The first test flight of the longest rocket system in space history has been postponed at short notice. The "Starship" of the private space company SpaceX from tech billionaire Elon Musk should have taken off for a first short test flight on Monday in Brownsville in the US state of Texas. Shortly before the planned launch, however, a problem with a valve surfaced and SpaceX had the test launch postponed.
"A pressure valve seems to have frozen," Musk wrote on Twitter shortly before the test was canceled. Shortly afterwards he added: "Learned a lot today, now we're going to unload the fuel, try again in a few days...". On Monday evening, SpaceX then announced that another test attempt was planned for this Thursday. There is a one-hour window between 3:30 p.m. and 4:30 p.m. CEST.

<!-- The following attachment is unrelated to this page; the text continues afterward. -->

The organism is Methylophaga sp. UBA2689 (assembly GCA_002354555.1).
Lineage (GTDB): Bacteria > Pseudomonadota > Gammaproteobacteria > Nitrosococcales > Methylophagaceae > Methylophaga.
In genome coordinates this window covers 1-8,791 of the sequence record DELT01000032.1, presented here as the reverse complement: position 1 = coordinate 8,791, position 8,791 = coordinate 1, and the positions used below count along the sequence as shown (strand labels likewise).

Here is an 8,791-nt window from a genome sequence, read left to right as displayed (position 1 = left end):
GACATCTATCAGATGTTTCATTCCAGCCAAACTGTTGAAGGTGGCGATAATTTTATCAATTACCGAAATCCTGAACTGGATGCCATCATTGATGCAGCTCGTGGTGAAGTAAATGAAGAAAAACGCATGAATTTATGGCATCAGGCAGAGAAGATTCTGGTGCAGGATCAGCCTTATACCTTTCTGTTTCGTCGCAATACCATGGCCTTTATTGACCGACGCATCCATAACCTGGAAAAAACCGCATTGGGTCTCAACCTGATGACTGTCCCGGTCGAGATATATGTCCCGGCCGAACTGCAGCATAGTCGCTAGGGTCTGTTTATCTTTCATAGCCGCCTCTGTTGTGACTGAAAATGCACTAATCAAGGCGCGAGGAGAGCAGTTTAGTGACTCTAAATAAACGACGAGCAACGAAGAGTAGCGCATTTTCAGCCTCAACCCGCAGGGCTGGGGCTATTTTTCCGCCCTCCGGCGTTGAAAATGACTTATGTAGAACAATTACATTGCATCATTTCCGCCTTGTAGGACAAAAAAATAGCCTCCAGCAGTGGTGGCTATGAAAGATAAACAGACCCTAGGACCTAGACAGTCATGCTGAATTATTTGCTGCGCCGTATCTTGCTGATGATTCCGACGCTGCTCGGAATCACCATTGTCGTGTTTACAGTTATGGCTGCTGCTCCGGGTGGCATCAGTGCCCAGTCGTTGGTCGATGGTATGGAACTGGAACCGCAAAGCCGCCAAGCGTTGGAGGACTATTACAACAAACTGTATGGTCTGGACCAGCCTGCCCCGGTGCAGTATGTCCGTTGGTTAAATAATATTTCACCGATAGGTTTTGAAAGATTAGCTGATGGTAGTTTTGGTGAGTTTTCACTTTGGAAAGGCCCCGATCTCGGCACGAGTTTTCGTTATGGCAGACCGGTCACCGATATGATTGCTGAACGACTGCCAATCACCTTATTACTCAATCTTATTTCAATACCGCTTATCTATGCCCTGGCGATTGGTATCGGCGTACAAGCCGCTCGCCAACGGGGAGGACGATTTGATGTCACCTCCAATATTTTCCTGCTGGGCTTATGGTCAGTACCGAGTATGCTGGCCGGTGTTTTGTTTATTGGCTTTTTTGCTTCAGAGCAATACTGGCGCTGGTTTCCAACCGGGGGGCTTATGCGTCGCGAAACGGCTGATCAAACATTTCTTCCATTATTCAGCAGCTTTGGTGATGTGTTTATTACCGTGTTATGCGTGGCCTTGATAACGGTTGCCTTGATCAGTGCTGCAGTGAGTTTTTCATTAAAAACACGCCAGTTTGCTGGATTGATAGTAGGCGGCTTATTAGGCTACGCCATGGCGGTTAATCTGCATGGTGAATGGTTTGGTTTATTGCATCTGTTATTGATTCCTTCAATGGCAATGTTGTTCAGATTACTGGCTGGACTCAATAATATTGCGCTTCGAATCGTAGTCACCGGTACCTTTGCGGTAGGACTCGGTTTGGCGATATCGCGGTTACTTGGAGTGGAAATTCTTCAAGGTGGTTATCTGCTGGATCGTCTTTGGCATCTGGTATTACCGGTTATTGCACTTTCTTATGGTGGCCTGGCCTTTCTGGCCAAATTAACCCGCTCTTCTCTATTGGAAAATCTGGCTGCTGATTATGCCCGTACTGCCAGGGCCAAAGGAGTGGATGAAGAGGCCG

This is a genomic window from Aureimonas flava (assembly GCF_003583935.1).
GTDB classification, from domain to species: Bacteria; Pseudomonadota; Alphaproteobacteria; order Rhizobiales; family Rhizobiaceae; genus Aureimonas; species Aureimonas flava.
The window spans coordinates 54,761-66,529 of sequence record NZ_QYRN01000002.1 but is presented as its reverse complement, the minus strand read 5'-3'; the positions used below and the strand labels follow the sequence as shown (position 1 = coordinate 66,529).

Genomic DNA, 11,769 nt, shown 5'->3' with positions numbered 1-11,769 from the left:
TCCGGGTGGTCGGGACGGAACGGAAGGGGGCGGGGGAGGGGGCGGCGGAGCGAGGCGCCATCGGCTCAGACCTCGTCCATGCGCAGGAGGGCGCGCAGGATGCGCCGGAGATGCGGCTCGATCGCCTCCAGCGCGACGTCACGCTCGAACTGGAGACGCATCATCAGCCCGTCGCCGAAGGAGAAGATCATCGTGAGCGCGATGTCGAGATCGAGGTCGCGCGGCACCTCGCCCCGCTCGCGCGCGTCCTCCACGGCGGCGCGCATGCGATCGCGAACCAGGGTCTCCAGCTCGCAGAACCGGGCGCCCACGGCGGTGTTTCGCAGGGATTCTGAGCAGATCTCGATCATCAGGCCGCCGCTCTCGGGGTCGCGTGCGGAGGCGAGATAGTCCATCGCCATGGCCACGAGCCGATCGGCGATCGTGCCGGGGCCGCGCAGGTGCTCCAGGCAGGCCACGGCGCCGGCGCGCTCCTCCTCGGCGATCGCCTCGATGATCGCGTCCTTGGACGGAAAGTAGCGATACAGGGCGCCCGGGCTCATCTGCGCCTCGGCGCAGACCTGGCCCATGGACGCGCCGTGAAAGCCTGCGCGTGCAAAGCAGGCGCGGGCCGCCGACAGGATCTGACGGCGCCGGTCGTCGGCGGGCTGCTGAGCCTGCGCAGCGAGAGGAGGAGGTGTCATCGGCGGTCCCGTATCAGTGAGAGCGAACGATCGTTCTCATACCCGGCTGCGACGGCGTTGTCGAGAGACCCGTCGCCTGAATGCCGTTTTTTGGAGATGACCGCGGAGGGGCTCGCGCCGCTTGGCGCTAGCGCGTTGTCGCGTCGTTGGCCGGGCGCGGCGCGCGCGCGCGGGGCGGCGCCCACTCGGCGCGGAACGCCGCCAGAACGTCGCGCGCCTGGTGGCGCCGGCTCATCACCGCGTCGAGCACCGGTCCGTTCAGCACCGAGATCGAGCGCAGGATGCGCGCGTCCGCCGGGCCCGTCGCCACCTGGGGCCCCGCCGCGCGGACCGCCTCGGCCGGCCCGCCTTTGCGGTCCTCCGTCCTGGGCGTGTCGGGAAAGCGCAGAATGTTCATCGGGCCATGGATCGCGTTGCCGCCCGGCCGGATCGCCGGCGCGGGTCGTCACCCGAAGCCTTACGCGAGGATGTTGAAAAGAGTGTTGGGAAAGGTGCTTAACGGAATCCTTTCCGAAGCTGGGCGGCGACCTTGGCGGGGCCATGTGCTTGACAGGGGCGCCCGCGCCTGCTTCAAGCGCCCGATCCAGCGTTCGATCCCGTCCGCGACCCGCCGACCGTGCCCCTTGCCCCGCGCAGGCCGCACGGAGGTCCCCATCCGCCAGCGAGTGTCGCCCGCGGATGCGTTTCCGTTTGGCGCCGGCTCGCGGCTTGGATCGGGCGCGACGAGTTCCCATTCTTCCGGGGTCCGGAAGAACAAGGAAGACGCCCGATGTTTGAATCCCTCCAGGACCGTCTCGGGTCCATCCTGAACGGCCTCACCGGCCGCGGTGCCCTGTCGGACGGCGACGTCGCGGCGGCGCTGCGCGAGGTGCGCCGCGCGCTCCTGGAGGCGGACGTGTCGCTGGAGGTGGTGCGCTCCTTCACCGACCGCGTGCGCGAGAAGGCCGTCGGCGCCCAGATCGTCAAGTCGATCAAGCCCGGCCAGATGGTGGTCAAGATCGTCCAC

"Let's hope that the next launch attempt will bring us to a successful burn and liftoff," German astronaut Matthias Maurer wrote via Twitter. For him, the test attempt on Monday was a "tempting teaser for what is to come".
The "Starship" rocket system - consisting of the approximately 70-meter-long "Super Heavy" booster and the approximately 50-meter-long upper stage, also called "Starship" - is intended to enable manned missions to the moon and Mars in the future. The "Starship" system is designed in such a way that the spaceship and rocket can be reused after returning to earth.